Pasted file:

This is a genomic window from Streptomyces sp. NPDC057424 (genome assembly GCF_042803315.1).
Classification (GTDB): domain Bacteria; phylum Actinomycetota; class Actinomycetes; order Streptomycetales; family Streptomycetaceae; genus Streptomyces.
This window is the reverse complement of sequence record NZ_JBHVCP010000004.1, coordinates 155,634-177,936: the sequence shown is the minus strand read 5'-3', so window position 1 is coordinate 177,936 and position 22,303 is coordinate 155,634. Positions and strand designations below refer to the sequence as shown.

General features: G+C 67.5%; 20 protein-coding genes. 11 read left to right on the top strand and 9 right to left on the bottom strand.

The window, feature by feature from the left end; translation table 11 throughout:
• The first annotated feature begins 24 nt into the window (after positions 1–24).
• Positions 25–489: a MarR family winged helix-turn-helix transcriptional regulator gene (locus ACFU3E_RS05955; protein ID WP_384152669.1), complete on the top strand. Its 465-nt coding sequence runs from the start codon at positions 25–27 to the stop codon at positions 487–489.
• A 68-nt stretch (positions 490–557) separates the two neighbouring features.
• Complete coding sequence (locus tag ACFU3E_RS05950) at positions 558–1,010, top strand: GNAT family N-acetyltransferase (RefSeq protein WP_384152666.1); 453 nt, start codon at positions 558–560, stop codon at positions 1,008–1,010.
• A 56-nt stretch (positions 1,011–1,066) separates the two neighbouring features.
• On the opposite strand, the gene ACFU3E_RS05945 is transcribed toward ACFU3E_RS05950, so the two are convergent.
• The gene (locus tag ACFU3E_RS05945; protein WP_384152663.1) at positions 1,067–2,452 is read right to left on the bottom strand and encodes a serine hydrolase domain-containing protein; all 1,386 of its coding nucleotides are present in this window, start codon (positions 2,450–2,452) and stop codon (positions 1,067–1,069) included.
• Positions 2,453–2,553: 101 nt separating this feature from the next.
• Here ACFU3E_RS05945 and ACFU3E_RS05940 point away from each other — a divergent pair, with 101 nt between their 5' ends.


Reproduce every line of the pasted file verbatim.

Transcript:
This is a genomic window from Streptomyces sp. NPDC057424 (genome assembly GCF_042803315.1).
Classification (GTDB): domain Bacteria; phylum Actinomycetota; class Actinomycetes; order Streptomycetales; family Streptomycetaceae; genus Streptomyces.
This window is the reverse complement of sequence record NZ_JBHVCP010000004.1, coordinates 155,634-177,936: the sequence shown is the minus strand read 5'-3', so window position 1 is coordinate 177,936 and position 22,303 is coordinate 155,634. Positions and strand designations below refer to the sequence as shown.

General features: G+C 67.5%; 20 protein-coding genes. 11 read left to right on the top strand and 9 right to left on the bottom strand.

The window, feature by feature from the left end; translation table 11 throughout:
• The first annotated feature begins 24 nt into the window (after positions 1–24).
• Positions 25–489: a MarR family winged helix-turn-helix transcriptional regulator gene (locus ACFU3E_RS05955; protein ID WP_384152669.1), complete on the top strand. Its 465-nt coding sequence runs from the start codon at positions 25–27 to the stop codon at positions 487–489.
• A 68-nt stretch (positions 490–557) separates the two neighbouring features.
• Complete coding sequence (locus tag ACFU3E_RS05950) at positions 558–1,010, top strand: GNAT family N-acetyltransferase (RefSeq protein WP_384152666.1); 453 nt, start codon at positions 558–560, stop codon at positions 1,008–1,010.
• A 56-nt stretch (positions 1,011–1,066) separates the two neighbouring features.
• On the opposite strand, the gene ACFU3E_RS05945 is transcribed toward ACFU3E_RS05950, so the two are convergent.
• The gene (locus tag ACFU3E_RS05945; protein WP_384152663.1) at positions 1,067–2,452 is read right to left on the bottom strand and encodes a serine hydrolase domain-containing protein; all 1,386 of its coding nucleotides are present in this window, start codon (positions 2,450–2,452) and stop codon (positions 1,067–1,069) included.
• Positions 2,453–2,553: 101 nt separating this feature from the next.
• Here ACFU3E_RS05945 and ACFU3E_RS05940 point away from each other — a divergent pair, with 101 nt between their 5' ends.